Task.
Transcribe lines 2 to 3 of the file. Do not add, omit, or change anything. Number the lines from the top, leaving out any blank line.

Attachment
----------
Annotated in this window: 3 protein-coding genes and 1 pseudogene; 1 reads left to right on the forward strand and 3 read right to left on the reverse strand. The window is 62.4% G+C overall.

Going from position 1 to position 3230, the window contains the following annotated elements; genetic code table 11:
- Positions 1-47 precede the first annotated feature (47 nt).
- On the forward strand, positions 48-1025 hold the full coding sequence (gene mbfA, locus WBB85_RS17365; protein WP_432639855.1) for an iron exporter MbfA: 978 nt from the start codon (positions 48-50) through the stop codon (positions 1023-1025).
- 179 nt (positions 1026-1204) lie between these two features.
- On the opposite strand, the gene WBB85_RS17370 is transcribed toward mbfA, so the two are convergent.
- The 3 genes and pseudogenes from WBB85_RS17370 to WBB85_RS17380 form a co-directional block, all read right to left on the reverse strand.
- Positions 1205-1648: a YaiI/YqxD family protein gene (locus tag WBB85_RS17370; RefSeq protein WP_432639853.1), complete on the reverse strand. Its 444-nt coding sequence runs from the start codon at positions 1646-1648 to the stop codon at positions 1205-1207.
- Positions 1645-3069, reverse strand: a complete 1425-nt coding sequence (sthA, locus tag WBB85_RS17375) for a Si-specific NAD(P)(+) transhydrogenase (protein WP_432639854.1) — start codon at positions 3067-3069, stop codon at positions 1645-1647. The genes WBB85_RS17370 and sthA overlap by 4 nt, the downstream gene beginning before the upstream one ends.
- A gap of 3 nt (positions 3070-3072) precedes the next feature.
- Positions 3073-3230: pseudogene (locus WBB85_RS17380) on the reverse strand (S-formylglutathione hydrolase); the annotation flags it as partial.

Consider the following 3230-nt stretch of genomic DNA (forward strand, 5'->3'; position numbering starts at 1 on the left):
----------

Going from position 1 to position 3230, the window contains the following annotated elements; genetic code table 11:
- Positions 1-47 precede the first annotated feature (47 nt).